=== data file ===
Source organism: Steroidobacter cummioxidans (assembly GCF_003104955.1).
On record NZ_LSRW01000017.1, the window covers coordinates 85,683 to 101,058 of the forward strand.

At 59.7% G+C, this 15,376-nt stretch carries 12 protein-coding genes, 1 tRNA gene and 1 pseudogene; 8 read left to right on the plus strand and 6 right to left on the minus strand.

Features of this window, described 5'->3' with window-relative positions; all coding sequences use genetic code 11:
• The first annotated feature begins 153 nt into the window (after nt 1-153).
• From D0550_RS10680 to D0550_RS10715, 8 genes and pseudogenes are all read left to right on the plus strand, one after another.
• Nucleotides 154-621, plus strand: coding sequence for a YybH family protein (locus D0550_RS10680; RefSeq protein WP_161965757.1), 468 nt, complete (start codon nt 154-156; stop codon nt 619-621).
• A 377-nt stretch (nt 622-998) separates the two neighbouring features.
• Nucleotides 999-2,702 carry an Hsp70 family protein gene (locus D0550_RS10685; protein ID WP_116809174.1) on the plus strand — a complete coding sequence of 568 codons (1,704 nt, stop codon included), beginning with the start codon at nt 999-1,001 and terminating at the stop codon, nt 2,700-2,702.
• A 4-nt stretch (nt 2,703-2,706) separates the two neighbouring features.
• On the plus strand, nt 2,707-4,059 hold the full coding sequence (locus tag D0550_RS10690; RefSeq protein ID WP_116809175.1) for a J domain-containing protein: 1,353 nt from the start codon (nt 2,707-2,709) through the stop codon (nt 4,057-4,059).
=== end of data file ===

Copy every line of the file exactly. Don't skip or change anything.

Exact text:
Source organism: Steroidobacter cummioxidans (assembly GCF_003104955.1).
On record NZ_LSRW01000017.1, the window covers coordinates 85,683 to 101,058 of the forward strand.

At 59.7% G+C, this 15,376-nt stretch carries 12 protein-coding genes, 1 tRNA gene and 1 pseudogene; 8 read left to right on the plus strand and 6 right to left on the minus strand.

Features of this window, described 5'->3' with window-relative positions; all coding sequences use genetic code 11:
• The first annotated feature begins 153 nt into the window (after nt 1-153).
• From D0550_RS10680 to D0550_RS10715, 8 genes and pseudogenes are all read left to right on the plus strand, one after another.
• Nucleotides 154-621, plus strand: coding sequence for a YybH family protein (locus D0550_RS10680; RefSeq protein WP_161965757.1), 468 nt, complete (start codon nt 154-156; stop codon nt 619-621).
• A 377-nt stretch (nt 622-998) separates the two neighbouring features.
• Nucleotides 999-2,702 carry an Hsp70 family protein gene (locus D0550_RS10685; protein ID WP_116809174.1) on the plus strand — a complete coding sequence of 568 codons (1,704 nt, stop codon included), beginning with the start codon at nt 999-1,001 and terminating at the stop codon, nt 2,700-2,702.
• A 4-nt stretch (nt 2,703-2,706) separates the two neighbouring features.
• On the plus strand, nt 2,707-4,059 hold the full coding sequence (locus tag D0550_RS10690; RefSeq protein ID WP_116809175.1) for a J domain-containing protein: 1,353 nt from the start codon (nt 2,707-2,709) through the stop codon (nt 4,057-4,059).